Stop me if you’ve heard this before, but this wasn’t the best week for journalism.
Tronc Inc. slashed staffing at the iconic Daily News tabloid in New York on Monday. Half the newsroom staff was fired, including Editor Jim Rich.
Rich gave a grim foreshadowing of what was to come in an early morning tweet.
“If you think hate democracy and think local governments should operate unchecked and in the dark, then today is a good day for you,” he wrote.
If you hate democracy and think local governments should operate unchecked and in the dark, then today is a good day for you.— Jim Rich (@therealjimrich) July 23, 2018
And then the firings began. The
managing editor lost her job too. In fact, so many journalists were cut that
Tronc wouldn’t say how many people were fired. And in a meeting the next day,
the new editor admitted Tronc didn’t have a turnaround plan in place before the
These cuts hurt even if they’re colleagues I don’t know, and Rich’s tweet has a lot to do with it.
When I consider the work newspapers are doing when they do it well, there is an opportunity to have a real impact on the community.
In the nearly 11 months since Patrick Graham’s purchase of The Covington News, I’ve had numerous people tell me they appreciate the way we have covered the news of this county. We’re not perfect by any stretch, but I think readers see we’ve tried to search for the truth without agenda.
I honestly believe if you just put the facts out on the table, people are smart enough to make good decisions.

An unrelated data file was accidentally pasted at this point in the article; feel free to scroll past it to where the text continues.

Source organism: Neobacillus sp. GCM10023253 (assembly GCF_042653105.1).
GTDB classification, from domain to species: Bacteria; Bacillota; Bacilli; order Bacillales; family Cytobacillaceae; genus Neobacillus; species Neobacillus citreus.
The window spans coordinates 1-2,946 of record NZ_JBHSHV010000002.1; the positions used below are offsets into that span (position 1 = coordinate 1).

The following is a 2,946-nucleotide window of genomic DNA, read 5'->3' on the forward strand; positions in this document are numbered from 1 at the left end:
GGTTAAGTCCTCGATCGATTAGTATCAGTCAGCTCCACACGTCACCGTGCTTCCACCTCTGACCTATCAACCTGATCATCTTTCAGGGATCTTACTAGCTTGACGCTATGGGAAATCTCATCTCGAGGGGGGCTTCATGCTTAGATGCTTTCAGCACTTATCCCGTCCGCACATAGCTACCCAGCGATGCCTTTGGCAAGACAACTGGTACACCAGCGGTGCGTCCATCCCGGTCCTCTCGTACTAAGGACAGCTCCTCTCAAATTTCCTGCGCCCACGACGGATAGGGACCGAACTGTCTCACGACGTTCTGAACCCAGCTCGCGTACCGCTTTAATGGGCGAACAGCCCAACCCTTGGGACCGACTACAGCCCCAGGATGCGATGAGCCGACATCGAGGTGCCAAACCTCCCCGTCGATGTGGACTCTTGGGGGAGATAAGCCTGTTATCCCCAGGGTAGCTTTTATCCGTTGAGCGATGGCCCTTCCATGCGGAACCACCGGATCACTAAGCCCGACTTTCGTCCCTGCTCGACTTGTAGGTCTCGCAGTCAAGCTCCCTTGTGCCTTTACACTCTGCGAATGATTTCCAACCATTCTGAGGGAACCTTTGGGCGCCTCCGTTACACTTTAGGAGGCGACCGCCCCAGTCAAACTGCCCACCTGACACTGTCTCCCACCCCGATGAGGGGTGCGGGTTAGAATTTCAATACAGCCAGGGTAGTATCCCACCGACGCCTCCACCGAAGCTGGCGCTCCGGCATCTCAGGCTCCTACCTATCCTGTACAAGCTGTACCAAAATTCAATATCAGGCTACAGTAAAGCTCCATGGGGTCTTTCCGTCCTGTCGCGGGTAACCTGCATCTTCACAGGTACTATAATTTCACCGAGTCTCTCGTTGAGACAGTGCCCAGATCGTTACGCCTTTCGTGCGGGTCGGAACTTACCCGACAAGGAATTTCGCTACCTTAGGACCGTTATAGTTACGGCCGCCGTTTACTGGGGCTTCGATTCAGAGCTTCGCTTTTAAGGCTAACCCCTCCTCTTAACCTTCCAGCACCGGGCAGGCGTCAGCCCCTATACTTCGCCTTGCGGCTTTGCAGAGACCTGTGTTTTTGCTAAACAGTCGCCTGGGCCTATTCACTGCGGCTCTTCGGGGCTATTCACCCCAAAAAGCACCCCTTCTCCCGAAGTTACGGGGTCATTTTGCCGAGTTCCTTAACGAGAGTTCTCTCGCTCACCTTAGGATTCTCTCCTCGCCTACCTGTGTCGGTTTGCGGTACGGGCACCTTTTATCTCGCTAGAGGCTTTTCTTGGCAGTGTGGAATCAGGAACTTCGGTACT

One example of the best our industry can be is on the front page of today’s paper. It’s Darry Welch’s story about the use of credit cards by county employees.
I’m not sure how many people I would have thought got the use of a purchasing card, or P-card for short, but I know now it’s many more. And I am stunned by some of the expenses — wow, Newton County employees get a lot of appreciation from their supervisors at taxpayer expense.
Maybe it’s legal, but that doesn’t mean it’s the highest and best use of your money. By revealing how these dollars are spent, you’ll be able to make up your mind if the right people are spending it in the right way, and if management should continue or changes should be made the next time we go to the ballot box.
Over the past year we’ve also worked to follow the case of the death of infant Caliyah McNabb with all-hands-on-deck coverage of the search for the missing child to every court hearing for both accused parents. We’ve argued for public access to the courtroom and will be there when the trial starts, possibly as soon as next month.
And we’ve followed the pursuit of Facebook to Newton County, from the days of the Morning Hornet project to the governor’s announcement at the Capitol.
None of this can be done on our own. Thankfully we’ve been supported by loyal readers and advertisers. In fact, our advertising situation has shown improvement in the past year and circulation has stabilized.
I’m scared to think where this community or others like it would be without journalists who continue to dig for the truth. Thank you for those who’ve supported that mission, and if you’re not currently doing business with us, give me a call and let’s talk about how we can make that happen in a way that benefits all of us.David Clemons is the editor and publisher of The Covington News. His email address is firstname.lastname@example.org. Twitter: @scoopclemons.